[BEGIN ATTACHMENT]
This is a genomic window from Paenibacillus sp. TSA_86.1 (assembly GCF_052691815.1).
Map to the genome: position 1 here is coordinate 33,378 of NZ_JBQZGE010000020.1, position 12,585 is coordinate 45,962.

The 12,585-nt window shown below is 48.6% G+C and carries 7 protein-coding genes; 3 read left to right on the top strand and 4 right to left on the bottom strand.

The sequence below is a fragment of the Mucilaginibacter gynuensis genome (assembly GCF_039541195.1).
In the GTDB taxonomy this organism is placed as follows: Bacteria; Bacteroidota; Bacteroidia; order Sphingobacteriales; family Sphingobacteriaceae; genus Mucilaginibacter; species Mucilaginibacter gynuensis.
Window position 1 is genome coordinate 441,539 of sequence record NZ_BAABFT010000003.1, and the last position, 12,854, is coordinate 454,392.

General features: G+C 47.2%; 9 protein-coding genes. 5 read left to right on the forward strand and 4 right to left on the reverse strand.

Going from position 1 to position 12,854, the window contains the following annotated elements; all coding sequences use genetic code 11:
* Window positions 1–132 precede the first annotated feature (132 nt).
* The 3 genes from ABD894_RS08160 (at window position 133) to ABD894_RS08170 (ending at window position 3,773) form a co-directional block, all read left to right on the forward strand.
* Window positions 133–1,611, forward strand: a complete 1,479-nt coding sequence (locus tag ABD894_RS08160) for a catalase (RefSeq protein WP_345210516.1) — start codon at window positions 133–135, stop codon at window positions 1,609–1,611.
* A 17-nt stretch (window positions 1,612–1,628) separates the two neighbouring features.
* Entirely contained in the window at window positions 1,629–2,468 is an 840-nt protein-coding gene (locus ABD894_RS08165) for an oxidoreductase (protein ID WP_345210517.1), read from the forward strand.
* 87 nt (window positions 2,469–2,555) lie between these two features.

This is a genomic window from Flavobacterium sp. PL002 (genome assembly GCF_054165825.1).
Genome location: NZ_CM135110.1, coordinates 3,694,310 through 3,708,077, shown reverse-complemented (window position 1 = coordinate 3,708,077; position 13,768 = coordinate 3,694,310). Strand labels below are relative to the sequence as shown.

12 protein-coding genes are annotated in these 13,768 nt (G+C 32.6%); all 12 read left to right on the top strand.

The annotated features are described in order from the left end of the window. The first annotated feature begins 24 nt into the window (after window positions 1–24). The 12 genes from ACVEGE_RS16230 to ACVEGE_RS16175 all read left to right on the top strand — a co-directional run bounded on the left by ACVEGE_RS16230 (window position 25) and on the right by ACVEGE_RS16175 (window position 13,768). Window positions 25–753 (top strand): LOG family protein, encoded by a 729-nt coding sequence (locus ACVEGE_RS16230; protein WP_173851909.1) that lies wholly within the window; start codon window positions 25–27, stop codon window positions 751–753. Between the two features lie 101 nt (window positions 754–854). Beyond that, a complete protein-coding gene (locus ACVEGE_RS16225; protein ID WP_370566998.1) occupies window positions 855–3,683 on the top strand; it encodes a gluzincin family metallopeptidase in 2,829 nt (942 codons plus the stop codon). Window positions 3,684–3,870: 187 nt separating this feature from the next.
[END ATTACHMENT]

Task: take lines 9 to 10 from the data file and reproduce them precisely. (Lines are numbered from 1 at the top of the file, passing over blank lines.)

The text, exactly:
* Window positions 1–132 precede the first annotated feature (132 nt).
* The 3 genes from ABD894_RS08160 (at window position 133) to ABD894_RS08170 (ending at window position 3,773) form a co-directional block, all read left to right on the forward strand.